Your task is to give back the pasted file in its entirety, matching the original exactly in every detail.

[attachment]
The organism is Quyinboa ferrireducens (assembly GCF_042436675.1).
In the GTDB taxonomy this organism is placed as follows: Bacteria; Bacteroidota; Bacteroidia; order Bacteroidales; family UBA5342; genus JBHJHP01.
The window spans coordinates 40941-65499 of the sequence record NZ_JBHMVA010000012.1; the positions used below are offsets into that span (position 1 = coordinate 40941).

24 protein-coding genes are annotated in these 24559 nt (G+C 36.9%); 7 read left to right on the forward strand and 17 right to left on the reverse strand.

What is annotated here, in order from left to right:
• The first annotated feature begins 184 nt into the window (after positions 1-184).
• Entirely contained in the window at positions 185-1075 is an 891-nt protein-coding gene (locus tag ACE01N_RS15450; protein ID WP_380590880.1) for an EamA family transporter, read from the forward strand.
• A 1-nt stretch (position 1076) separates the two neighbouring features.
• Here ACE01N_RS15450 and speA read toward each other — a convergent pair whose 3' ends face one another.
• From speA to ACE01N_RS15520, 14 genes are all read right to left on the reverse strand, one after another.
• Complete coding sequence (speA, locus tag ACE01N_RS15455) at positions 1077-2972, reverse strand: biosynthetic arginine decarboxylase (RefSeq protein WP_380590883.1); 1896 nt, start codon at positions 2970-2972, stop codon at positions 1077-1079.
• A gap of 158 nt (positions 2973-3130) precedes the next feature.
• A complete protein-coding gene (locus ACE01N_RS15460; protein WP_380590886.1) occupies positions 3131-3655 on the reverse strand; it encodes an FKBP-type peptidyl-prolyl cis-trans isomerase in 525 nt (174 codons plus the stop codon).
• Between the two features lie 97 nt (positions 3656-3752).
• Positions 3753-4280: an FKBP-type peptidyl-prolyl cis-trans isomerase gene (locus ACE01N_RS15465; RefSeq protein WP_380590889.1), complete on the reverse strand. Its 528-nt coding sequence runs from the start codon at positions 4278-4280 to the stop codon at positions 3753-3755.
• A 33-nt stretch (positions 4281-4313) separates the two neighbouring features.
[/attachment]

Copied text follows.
The organism is Quyinboa ferrireducens (assembly GCF_042436675.1).
In the GTDB taxonomy this organism is placed as follows: Bacteria; Bacteroidota; Bacteroidia; order Bacteroidales; family UBA5342; genus JBHJHP01.
The window spans coordinates 40941-65499 of the sequence record NZ_JBHMVA010000012.1; the positions used below are offsets into that span (position 1 = coordinate 40941).

24 protein-coding genes are annotated in these 24559 nt (G+C 36.9%); 7 read left to right on the forward strand and 17 right to left on the reverse strand.

What is annotated here, in order from left to right:
• The first annotated feature begins 184 nt into the window (after positions 1-184).
• Entirely contained in the window at positions 185-1075 is an 891-nt protein-coding gene (locus tag ACE01N_RS15450; protein ID WP_380590880.1) for an EamA family transporter, read from the forward strand.
• A 1-nt stretch (position 1076) separates the two neighbouring features.
• Here ACE01N_RS15450 and speA read toward each other — a convergent pair whose 3' ends face one another.
• From speA to ACE01N_RS15520, 14 genes are all read right to left on the reverse strand, one after another.
• Complete coding sequence (speA, locus tag ACE01N_RS15455) at positions 1077-2972, reverse strand: biosynthetic arginine decarboxylase (RefSeq protein WP_380590883.1); 1896 nt, start codon at positions 2970-2972, stop codon at positions 1077-1079.
• A gap of 158 nt (positions 2973-3130) precedes the next feature.
• A complete protein-coding gene (locus ACE01N_RS15460; protein WP_380590886.1) occupies positions 3131-3655 on the reverse strand; it encodes an FKBP-type peptidyl-prolyl cis-trans isomerase in 525 nt (174 codons plus the stop codon).
• Between the two features lie 97 nt (positions 3656-3752).
• Positions 3753-4280: an FKBP-type peptidyl-prolyl cis-trans isomerase gene (locus ACE01N_RS15465; RefSeq protein WP_380590889.1), complete on the reverse strand. Its 528-nt coding sequence runs from the start codon at positions 4278-4280 to the stop codon at positions 3753-3755.
• A 33-nt stretch (positions 4281-4313) separates the two neighbouring features.